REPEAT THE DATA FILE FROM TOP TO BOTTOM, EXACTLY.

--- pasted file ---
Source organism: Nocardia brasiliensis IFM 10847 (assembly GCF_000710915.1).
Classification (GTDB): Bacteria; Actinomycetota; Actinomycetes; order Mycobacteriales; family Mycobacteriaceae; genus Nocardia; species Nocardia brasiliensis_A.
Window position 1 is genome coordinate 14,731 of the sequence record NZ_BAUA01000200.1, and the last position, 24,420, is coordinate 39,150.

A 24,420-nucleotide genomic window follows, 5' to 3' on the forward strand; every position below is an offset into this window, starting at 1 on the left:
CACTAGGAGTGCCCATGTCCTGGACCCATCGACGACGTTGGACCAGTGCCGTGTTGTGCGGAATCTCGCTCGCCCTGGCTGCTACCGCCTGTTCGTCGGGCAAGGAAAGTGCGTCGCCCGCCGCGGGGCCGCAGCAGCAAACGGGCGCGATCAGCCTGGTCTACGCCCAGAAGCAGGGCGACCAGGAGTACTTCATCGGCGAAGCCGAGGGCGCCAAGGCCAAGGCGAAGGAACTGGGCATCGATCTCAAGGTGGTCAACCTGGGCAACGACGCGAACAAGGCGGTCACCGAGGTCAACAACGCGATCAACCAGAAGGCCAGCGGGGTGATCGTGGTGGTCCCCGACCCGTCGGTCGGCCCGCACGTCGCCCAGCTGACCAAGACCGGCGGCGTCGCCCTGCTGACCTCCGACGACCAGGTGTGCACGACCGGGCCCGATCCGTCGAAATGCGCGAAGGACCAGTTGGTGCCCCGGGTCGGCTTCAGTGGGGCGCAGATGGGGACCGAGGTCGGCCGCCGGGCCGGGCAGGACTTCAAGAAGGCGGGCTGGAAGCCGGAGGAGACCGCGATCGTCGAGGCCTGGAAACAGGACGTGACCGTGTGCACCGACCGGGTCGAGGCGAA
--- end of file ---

Source organism: Nocardia brasiliensis IFM 10847 (assembly GCF_000710915.1).
Classification (GTDB): Bacteria; Actinomycetota; Actinomycetes; order Mycobacteriales; family Mycobacteriaceae; genus Nocardia; species Nocardia brasiliensis_A.
Window position 1 is genome coordinate 14,731 of the sequence record NZ_BAUA01000200.1, and the last position, 24,420, is coordinate 39,150.

A 24,420-nucleotide genomic window follows, 5' to 3' on the forward strand; every position below is an offset into this window, starting at 1 on the left:
CACTAGGAGTGCCCATGTCCTGGACCCATCGACGACGTTGGACCAGTGCCGTGTTGTGCGGAATCTCGCTCGCCCTGGCTGCTACCGCCTGTTCGTCGGGCAAGGAAAGTGCGTCGCCCGCCGCGGGGCCGCAGCAGCAAACGGGCGCGATCAGCCTGGTCTACGCCCAGAAGCAGGGCGACCAGGAGTACTTCATCGGCGAAGCCGAGGGCGCCAAGGCCAAGGCGAAGGAACTGGGCATCGATCTCAAGGTGGTCAACCTGGGCAACGACGCGAACAAGGCGGTCACCGAGGTCAACAACGCGATCAACCAGAAGGCCAGCGGGGTGATCGTGGTGGTCCCCGACCCGTCGGTCGGCCCGCACGTCGCCCAGCTGACCAAGACCGGCGGCGTCGCCCTGCTGACCTCCGACGACCAGGTGTGCACGACCGGGCCCGATCCGTCGAAATGCGCGAAGGACCAGTTGGTGCCCCGGGTCGGCTTCAGTGGGGCGCAGATGGGGACCGAGGTCGGCCGCCGGGCCGGGCAGGACTTCAAGAAGGCGGGCTGGAAGCCGGAGGAGACCGCGATCGTCGAGGCCTGGAAACAGGACGTGACCGTGTGCACCGACCGGGTCGAGGCGAA